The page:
Tammy Maher is a resident of El Dorado Hills and a biweekly columnist for the Mountain Democrat. You can reach her by email at familyfare@sbcglobal.net or on the web at www.familyfare.blogspot.com

Thursday, April 05, 2007

Holy Thursday

Why do Catholics spend so much time in church this week? What’s with the ritual? Why do they commemorate everything? The answer is Holy Week. Next to the Incarnation, or the birth of Christ, the entire answer lies in the triduum or (three days) of this week.

The disciples had already asked Jesus where he would eat the Paschal supper. Today before dawn the Lord sent for Peter, James and John, spoke to them at length concerning all they had to prepare and order at Jerusalem. Everything was preordained.

It was a night that would precipitate the following days of sorrow, despair, confusion and ultimately joy. It would be crowned with great awe and relief for the dawn of the Lord’s day would be forever redefined after this exceptional weekend. The Old Law would be replaced with the New for the series of acts initiated by Jesus initiated a New Covenant with God. The church would be conceived on this night and confirmed 43 days later at Pentecost. Holy Thursday was the matrimony of the Church, the institution of the priesthood, the Eucharist (Christ’s perpetual presence and sacrifice represented on the altars of the world until the end of time) and the ultimate initiation of His Love. The following is an excerpted explanation of this day from Fr. Thomas Keating who writes about the significance of the day.

“The texts read in the liturgy during Lent provide us with the means to understand the sacred mysteries of Holy Week. We think of the penitent woman who washed our Lord's feet with her tears and of Mary of Bethany who anointed his feet with the perfumed oil. It was the custom of the time to wash the feet of a guest, to offer him a kiss of welcome, and to anoint his head with ointment. It was not the custom, however, to kiss those feet or to wash them with one's tears; nor to place precious ointment of great price on the guest's feet rather than upon his head. Why such extremes on the part of these two devoted women?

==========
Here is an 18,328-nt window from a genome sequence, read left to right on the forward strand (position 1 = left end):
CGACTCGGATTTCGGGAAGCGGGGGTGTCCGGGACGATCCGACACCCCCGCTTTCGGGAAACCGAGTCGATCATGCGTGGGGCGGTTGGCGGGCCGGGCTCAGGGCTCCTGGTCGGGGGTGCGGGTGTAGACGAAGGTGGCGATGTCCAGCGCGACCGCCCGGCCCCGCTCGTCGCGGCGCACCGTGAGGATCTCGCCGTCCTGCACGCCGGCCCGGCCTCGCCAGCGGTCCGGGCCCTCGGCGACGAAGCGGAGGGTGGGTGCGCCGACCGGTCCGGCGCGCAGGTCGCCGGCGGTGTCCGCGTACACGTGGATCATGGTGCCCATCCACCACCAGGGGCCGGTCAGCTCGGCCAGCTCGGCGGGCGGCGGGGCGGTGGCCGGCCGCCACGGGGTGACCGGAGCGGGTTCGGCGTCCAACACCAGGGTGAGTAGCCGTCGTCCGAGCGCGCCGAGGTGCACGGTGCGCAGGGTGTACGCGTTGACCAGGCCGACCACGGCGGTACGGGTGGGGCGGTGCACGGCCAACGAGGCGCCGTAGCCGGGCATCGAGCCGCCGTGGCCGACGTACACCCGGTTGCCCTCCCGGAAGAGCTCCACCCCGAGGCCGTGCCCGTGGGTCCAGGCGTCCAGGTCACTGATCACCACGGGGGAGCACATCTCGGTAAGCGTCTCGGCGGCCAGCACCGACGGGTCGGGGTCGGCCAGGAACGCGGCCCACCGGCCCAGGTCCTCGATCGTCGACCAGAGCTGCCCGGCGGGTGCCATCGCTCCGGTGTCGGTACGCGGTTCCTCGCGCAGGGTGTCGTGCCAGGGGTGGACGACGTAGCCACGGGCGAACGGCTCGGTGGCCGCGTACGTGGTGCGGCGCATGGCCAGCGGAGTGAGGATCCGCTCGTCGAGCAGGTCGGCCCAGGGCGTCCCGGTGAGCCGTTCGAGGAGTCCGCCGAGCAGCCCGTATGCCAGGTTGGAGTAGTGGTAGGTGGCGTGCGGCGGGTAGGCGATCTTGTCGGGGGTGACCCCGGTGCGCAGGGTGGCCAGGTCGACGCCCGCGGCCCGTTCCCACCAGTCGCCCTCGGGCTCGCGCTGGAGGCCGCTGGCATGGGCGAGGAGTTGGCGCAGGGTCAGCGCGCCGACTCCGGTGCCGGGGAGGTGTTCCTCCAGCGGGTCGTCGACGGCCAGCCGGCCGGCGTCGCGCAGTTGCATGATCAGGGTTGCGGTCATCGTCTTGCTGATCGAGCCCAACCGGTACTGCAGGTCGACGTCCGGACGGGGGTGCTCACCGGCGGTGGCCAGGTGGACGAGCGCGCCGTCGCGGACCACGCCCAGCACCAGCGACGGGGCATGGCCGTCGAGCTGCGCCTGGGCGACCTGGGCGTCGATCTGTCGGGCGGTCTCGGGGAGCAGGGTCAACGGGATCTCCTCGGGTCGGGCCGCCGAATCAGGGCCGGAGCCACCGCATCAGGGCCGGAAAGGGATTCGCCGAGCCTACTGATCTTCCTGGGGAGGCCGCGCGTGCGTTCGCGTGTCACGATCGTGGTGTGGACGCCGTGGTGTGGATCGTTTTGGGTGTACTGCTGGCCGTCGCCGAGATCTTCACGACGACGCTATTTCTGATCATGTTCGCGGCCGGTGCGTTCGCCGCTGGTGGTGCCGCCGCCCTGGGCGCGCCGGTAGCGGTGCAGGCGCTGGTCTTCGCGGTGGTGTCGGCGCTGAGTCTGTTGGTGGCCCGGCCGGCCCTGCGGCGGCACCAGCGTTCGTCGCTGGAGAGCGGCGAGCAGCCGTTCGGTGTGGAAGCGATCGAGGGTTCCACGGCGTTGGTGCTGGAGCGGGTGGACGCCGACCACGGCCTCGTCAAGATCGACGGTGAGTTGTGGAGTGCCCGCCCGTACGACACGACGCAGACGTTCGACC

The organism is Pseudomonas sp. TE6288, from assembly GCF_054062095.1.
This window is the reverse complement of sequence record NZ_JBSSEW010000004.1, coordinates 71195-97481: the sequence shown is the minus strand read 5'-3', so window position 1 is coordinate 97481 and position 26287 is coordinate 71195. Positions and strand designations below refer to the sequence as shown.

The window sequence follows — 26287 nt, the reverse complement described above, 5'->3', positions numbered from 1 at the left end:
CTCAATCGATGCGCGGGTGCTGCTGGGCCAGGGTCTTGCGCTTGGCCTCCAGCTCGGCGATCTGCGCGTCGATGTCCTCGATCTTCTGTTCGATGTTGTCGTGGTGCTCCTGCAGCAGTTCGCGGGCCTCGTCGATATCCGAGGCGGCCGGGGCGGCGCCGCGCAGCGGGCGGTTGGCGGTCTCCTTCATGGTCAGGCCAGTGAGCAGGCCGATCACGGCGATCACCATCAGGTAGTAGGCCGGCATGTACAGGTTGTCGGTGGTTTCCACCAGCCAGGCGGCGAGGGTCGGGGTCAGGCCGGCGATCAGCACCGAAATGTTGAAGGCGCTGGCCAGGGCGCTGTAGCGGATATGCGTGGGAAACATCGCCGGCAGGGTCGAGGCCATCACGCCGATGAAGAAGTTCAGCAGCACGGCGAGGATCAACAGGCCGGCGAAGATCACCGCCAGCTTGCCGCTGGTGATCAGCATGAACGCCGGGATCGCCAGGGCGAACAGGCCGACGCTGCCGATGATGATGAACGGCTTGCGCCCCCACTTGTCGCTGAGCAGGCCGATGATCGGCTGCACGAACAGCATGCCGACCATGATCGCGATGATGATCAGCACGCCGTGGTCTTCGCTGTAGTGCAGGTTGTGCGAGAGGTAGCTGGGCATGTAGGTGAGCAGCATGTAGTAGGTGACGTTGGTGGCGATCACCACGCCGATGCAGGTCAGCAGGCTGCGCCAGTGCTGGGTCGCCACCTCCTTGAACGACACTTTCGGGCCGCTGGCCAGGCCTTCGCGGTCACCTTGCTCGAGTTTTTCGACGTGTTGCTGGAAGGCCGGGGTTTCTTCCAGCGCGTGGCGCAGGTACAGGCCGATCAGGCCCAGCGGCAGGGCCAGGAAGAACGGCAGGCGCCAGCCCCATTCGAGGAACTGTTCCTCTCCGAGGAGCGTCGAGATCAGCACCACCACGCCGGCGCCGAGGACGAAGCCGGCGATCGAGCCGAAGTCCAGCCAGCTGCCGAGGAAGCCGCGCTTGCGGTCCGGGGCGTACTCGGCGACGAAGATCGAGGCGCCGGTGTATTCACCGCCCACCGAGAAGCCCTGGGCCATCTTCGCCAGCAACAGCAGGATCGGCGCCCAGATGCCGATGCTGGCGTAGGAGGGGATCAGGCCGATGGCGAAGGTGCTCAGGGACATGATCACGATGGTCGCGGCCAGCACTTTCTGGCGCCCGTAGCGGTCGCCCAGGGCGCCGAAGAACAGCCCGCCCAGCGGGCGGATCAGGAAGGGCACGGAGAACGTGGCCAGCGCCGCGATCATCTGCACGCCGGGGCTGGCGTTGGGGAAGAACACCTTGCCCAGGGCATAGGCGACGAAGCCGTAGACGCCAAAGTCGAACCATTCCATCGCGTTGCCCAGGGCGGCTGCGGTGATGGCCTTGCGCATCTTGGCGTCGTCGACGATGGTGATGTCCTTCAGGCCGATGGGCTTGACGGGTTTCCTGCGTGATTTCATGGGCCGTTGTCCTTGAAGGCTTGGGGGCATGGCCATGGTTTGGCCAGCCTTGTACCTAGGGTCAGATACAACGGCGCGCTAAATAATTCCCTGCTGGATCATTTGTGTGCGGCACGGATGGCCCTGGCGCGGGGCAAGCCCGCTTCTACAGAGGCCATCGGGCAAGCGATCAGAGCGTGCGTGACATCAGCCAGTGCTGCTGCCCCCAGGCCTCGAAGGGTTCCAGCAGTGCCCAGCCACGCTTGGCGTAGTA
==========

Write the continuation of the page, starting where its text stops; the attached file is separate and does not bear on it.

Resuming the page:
They evidently wished to show that He was no ordinary guest. Surely the Divine Goodness, which praised the extravagance of these two women, would not do less than offer you and me the ordinary courtesies, if He invites us to His banquet table.

With this background in mind, we can understand why Jesus washed the feet of his disciples. They were to be His guests at the first Eucharistic supper, just as Christians are His guests at the commemoration of it. This sharing in the body and blood of the God-Man is the pledge of a still greater banquet: the eating and drinking of immortal life and love at the eternal banquet of heaven, where our nourishment will be the Divine Essence itself.

But as guests at the banquet table of the Lord in this world, and as recipients of the divine hospitality, the disciples had to receive at least the ordinary marks of courtesy; that is, the washing of the feet, the kiss of welcome, and the anointing with oil. These three acts form an organic whole. Omitting any one of them would have been to fail in courtesy, something the Father would never do to guests invited to His supper. These three marks of courtesy correspond to the three stages of Christian initiation.

First is the washing of the feet, symbol of baptism, which must precede the Eucharist. The Eucharist represents the kiss of welcome, the intimacy of union, and the mutual sharing of deep love. The anointing of the head with perfumed oil suggests the grace of the sacrament of confirmation. Jesus did not anoint the heads of his disciples on this occasion because the Spirit had not yet been poured out. After his passion and resurrection, however, this crowning courtesy was bestowed at Pentecost.

Catholic belief is that it is being bestowed in each reception of the Eucharist, especially in the yearly renewal of the Paschal mystery. We have seen John resting in Jesus' bosom at the Last Supper, a symbol foreshadowing and anticipating this grace. The anointing of Jesus by Mary of Bethany pointed to the outpouring of the Spirit upon him and upon all his members, especially those taking part in the supper. But John was given the reality beyond the symbol. Resting in Jesus' bosom, John received the grace of which the anointing of the head with ointment is the external sign.

These reminders of the divine hospitality, of the inconceivable courtesy that God has extended to us, make us approach the Paschal mystery with humble and grateful hearts. How can we thank the Lord for his invitation, for the incredible depth of his sharing?”

Have a joyful Easter weekend!

Tammy Maher is a resident of El Dorado Hills and biweekly columnist for the Mountain Democrat. You can reach her by email at familyfare@sbcglobal.net or on the web at familyfare.blogspot.com